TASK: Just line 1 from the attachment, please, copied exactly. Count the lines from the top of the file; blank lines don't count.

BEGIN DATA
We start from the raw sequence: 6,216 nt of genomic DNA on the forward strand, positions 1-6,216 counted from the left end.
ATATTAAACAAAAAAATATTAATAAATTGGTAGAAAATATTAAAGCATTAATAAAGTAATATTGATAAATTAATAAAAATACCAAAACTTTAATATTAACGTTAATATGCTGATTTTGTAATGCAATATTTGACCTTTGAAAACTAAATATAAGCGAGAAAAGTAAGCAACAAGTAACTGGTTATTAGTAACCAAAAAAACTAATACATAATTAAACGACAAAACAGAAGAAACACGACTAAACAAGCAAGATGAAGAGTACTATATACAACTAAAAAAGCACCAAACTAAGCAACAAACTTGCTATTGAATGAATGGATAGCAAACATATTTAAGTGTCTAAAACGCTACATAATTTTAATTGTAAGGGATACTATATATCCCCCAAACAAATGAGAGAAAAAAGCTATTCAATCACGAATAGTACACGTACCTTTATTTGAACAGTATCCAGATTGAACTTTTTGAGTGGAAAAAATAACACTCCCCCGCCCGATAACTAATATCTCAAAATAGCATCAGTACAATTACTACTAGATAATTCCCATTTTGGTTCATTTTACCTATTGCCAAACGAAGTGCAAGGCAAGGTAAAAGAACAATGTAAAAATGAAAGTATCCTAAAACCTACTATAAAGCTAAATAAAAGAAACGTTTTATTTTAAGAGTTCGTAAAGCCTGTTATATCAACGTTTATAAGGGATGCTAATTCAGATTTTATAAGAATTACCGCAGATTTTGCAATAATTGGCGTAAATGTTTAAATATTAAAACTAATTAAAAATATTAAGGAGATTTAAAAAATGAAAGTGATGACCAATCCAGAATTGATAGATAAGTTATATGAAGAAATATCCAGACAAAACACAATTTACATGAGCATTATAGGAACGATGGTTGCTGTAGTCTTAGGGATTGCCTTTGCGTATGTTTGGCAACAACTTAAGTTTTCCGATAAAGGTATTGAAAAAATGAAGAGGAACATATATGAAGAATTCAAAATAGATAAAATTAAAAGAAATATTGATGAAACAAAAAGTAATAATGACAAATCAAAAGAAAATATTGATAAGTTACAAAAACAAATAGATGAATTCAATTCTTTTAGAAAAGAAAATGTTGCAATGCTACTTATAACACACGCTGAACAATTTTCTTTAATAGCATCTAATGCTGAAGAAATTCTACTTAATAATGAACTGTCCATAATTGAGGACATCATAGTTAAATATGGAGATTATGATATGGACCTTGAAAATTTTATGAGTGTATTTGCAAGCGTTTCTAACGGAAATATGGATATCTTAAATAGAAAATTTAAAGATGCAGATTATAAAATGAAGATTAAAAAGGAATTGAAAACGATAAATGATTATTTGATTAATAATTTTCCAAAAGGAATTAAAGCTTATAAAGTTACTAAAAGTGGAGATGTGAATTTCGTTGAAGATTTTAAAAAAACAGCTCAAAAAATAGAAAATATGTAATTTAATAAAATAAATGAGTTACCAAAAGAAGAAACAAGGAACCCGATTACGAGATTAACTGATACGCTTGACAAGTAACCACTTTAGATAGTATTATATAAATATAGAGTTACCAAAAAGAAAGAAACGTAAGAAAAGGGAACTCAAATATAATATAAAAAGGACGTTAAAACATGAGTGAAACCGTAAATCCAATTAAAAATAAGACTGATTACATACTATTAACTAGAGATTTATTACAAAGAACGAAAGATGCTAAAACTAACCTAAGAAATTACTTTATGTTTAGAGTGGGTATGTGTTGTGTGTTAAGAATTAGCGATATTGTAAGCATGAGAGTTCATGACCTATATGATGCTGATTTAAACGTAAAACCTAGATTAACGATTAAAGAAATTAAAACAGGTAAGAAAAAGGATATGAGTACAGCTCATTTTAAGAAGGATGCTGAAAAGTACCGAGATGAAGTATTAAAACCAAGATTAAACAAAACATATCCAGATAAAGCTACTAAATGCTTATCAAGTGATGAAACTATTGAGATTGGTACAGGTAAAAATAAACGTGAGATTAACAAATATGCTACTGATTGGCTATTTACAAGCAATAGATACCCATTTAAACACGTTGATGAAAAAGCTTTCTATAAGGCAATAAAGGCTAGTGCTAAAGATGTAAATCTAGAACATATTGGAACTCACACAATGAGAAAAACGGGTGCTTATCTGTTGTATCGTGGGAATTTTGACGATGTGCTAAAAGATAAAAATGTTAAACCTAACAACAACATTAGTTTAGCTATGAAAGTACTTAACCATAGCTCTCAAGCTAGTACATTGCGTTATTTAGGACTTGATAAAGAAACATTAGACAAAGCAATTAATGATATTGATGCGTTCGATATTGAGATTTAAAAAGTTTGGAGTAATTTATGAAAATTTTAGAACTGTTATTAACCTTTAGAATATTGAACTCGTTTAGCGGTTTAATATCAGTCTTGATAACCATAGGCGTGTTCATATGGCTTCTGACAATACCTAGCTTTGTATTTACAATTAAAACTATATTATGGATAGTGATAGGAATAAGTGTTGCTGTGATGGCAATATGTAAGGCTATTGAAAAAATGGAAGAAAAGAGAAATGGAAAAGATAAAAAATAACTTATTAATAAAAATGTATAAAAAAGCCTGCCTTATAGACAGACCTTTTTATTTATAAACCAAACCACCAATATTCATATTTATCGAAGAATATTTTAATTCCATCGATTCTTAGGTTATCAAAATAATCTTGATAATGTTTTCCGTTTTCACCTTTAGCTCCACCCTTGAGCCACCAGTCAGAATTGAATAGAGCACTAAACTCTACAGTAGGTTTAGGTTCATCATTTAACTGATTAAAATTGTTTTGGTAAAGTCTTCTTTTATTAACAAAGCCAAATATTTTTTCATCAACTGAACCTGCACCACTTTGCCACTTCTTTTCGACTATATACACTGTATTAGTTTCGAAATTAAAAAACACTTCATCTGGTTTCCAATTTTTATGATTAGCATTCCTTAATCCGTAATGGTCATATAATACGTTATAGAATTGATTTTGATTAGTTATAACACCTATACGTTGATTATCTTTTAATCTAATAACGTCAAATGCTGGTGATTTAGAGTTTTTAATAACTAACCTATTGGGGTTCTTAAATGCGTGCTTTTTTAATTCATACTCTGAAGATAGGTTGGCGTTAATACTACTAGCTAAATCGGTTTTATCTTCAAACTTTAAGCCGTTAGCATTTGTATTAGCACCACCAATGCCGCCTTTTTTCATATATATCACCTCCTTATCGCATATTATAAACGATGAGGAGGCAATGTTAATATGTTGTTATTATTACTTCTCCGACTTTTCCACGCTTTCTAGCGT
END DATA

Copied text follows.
We start from the raw sequence: 6,216 nt of genomic DNA on the forward strand, positions 1-6,216 counted from the left end.